be equated to the 'text-align' property, this contradicts the above secion of
CSS2.

Mozilla's current behavior complies with the CSS2 spec, however because the
'align' attribute does not inherit from COL/COLGROUP, it violates the HTML4
spec.

Restricting column inheritance to such a narrow group of properties also appears
to violate the intended purpose of the COL element, namely "The COL element
allows authors to share attributes among several columns without implying any
structural grouping." Limiting the 'attributes' to those specified by CSS2
greatly reduces the usefulness of COL/COLGROUP. Moreover, code which relies on
a wider range of columnar property inheritance is already extant, because IE
supports it.

A request for clarification to the W3C CSS working group is pending.

Moving off to M16 while we wait for clarification from the WG.

*** Bug 34814 has been marked as a duplicate of this bug. ***

PDT- removed from beta1; nsbeta2 added.

<email address hidden>: HTML align inherits from COL/COLGROUP, but CSS text-align
doesn't inherit from COL/COLGROUP.
HTML align is not the same as CSS text-align. For example, HTML align can
center the block-level element, but CSS text-align can't.

Having layout control attributes in HTML that cannot be emulated using CSS seems
to violate the intended seperation between using HTML for structure and CSS for
layout. Is there a reason that text-align (and other properties) shouldn't
inherit from COL/COLGROUP?

Yes. Inheritance works over the document structure. CSS doesn't know
beforehand what element is a column, or what is a cell, or what is a block.
That is all determined by the display property.

If you propose general inheritance from COL/COLGROUP, what if I had the rule
COLGROUP { display: table-cell; }
? Would the inheritance be determined by the element name or the display type?

IE seems to support cells inheriting from col and colgroup (at least color).

Dave, are you saying that the specs don't support this type of inheritance in
general or just for text-align.

I'm saying that in terms of CSS, it's wrong. (Although perhaps there could be a
special exception for text-align on table-column elements...) However, it's
required for HTML.

I can see the difficulties with 'display', however there are many properties
(text-align, font, color, etc), that I can see authors wanting to apply on a
columnar basis fairly frequently. It now sounds like there is no way to
accomplish this without breaking the 'HTML is not for presentation' rule. Is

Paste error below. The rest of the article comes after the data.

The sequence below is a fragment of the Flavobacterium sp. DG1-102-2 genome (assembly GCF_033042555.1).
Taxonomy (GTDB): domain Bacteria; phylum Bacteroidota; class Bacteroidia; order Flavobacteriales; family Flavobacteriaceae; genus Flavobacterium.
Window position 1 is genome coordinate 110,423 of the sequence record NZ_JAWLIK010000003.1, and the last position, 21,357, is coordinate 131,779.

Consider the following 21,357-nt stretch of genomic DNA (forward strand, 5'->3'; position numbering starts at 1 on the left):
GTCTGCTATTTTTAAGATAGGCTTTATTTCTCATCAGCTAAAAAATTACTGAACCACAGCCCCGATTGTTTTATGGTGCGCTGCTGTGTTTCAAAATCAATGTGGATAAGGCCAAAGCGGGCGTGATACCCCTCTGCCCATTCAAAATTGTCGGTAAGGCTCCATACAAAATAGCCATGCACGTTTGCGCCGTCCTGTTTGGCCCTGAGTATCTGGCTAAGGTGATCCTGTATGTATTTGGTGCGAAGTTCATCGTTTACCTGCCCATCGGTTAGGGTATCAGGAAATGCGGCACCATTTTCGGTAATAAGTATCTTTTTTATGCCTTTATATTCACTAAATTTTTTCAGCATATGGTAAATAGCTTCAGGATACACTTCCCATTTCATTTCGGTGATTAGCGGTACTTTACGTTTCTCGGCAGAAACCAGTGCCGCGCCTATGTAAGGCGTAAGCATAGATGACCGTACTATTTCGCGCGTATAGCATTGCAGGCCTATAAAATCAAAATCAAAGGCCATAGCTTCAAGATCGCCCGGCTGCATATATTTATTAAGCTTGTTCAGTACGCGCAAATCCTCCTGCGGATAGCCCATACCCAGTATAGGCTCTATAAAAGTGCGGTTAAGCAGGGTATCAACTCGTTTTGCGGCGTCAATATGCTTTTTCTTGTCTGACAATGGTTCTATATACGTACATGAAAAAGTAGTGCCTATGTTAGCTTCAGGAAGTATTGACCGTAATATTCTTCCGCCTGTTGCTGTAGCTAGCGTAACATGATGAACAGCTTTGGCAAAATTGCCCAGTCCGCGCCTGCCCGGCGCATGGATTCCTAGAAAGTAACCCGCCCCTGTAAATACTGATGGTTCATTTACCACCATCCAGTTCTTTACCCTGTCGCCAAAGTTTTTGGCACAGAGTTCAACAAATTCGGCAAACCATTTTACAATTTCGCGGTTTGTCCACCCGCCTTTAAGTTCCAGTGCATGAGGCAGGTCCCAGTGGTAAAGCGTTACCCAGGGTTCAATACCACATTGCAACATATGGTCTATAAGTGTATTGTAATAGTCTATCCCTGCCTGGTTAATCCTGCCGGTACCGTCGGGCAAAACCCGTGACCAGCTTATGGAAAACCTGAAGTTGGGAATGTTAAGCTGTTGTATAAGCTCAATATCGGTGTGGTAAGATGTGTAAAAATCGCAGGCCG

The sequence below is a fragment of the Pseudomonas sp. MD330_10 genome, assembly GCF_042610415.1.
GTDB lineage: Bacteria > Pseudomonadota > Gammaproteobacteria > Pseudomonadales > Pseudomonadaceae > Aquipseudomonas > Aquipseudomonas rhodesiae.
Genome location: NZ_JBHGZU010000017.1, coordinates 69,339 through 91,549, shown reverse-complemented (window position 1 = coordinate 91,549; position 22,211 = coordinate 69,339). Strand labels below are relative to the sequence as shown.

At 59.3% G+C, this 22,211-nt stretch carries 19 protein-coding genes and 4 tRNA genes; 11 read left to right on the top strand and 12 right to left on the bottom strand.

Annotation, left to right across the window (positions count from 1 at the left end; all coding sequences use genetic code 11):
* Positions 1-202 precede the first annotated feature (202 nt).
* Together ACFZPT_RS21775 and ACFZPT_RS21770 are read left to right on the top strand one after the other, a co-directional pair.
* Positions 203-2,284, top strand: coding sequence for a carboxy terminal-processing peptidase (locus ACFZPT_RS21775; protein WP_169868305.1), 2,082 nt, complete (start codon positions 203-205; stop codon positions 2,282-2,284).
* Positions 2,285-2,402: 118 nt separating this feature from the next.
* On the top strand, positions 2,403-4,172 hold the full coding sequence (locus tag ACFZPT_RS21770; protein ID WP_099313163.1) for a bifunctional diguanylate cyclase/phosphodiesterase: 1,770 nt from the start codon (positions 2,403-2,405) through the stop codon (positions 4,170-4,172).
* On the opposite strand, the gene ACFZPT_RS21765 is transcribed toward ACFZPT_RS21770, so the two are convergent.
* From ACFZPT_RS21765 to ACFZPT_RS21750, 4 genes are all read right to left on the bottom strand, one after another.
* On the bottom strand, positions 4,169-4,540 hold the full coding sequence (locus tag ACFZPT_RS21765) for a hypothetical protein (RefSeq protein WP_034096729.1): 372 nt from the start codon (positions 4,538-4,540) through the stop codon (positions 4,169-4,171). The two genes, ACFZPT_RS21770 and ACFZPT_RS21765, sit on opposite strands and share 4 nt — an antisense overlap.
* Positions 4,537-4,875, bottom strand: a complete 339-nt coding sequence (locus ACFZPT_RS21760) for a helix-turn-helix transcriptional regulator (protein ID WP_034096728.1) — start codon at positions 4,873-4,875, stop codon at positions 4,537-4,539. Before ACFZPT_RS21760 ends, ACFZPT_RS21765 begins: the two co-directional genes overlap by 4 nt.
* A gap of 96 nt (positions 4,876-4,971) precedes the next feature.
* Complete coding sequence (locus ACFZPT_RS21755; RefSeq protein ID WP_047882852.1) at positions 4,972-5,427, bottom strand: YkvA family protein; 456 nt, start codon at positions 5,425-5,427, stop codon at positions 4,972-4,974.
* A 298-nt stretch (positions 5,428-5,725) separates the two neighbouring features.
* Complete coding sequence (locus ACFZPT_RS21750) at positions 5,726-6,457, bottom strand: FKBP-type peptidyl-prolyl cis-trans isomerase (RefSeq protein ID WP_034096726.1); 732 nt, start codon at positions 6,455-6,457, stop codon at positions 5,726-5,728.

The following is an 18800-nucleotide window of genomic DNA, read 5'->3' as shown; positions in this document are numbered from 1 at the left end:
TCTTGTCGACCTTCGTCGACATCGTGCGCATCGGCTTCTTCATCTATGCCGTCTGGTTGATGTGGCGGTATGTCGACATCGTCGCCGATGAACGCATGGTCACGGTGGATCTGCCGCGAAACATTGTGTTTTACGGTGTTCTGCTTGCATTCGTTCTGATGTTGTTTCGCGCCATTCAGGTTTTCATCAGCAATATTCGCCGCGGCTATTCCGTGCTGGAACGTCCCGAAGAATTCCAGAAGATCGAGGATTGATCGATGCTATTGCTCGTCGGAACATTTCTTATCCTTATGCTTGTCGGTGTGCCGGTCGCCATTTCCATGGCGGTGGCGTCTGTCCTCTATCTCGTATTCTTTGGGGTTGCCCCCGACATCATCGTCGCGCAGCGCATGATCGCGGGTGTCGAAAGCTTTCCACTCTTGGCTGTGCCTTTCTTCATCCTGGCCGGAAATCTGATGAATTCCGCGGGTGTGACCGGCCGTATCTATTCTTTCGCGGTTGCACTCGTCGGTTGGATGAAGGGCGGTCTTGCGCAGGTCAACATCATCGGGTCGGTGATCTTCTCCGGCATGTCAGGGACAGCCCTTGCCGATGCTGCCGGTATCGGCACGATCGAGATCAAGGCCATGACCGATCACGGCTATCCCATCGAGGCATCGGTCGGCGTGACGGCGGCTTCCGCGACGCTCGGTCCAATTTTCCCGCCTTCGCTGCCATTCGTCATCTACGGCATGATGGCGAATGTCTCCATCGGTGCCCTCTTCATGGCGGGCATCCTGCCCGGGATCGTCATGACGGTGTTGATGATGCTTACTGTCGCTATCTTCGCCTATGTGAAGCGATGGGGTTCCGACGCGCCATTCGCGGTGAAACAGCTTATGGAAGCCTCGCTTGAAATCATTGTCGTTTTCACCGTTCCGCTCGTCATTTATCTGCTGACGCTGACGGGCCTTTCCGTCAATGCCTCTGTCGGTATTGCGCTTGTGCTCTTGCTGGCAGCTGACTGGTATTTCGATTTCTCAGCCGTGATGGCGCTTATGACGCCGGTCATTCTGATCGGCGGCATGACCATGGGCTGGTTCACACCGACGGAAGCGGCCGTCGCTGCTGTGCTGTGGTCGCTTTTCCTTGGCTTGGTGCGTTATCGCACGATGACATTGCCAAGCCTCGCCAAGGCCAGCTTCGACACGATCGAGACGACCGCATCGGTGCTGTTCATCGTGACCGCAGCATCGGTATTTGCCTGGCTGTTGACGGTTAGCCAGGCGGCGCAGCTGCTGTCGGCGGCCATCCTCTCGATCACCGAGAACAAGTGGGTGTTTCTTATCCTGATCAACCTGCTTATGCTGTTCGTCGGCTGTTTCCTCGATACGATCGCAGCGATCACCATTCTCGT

there a 'good' way to resolve this dillema using current specs? If not, are the
working groups attempting to resolve it in a future one?

IE 5.5 for Windows supports inheriting of 'text-align' from COLGROUPs and COLs.

CSS2 Spec. 17.3 says that 'border', 'background', 'width', and 'visibility'
apply to column and column-group elements.

(http://www.w3.org/TR/REC-CSS2/tables.html#q4 )
|Table cells may belong to two contexts: rows and columns. However, in the
|source document cells are descendants of rows, never of columns. Nevertheless,
|some aspects of cells can be influenced by setting properties on columns.
|
|The following properties apply to column and column-group elements:
|
|'border'
(snip)
|'background'
(snip)
|'width'
(snip)
|'visibility'

And CSS Spec. 9.10 says CSS 'direction' doesn't inherit from column, but
HTML4 "dir" inherits from COL.
( http://www.w3.org/TR/REC-CSS2/visuren.html#direction )
|Note. The 'direction' property, when specified for table column elements, is
|not inherited by cells in the column since columns don't exist in the document
|tree. Thus, CSS cannot easily capture the "dir" attribute inheritance rules
|described in [HTML40], section 11.3.2.1.

What about 'text-align'? Probably 'text-align' should not inherit from column
and column-group since it is not listed in 17.3 as exception.

Win IE 5.5 is wrong. On MacIE 5, HTML4 "align" and CSS 'background' inherit
from column, but CSS 'text-align' and 'color' don't inherit from column.

Created an attachment (id=8248)
Testcase demonstrating the MacIE 5 behavior

>On MacIE 5, HTML4 "align" and CSS 'background' inherit from column,

It was not accurate. On MacIE5, HTML4 "align" inherit from COL and
CSS 'background' applys to column (but doesn't inherit from column).

CSS2 Spec. 17.3 is not relevant to inheritance.
If cell simply inherits 'background' from column, border-spacing would not be
painted. But border-spacing should also be painted.

Alexander Sack (asac) on 2009-04-20
Changed in firefox-3.0 (Ubuntu):
importance: Undecided → Medium
status: New → Triaged
Changed in firefox:
status: Unknown → Confirmed
Changed in firefox:
status: Confirmed → Invalid
Changed in firefox:
status: Invalid → Confirmed
Changed in firefox:
importance: Unknown → Medium
Uqbar (uqbar) on 2010-09-16
description: updated
331 comments hidden view all 411 comments

I agree, Gecko should support column align via both HTML and CSS but now it haven't support at all.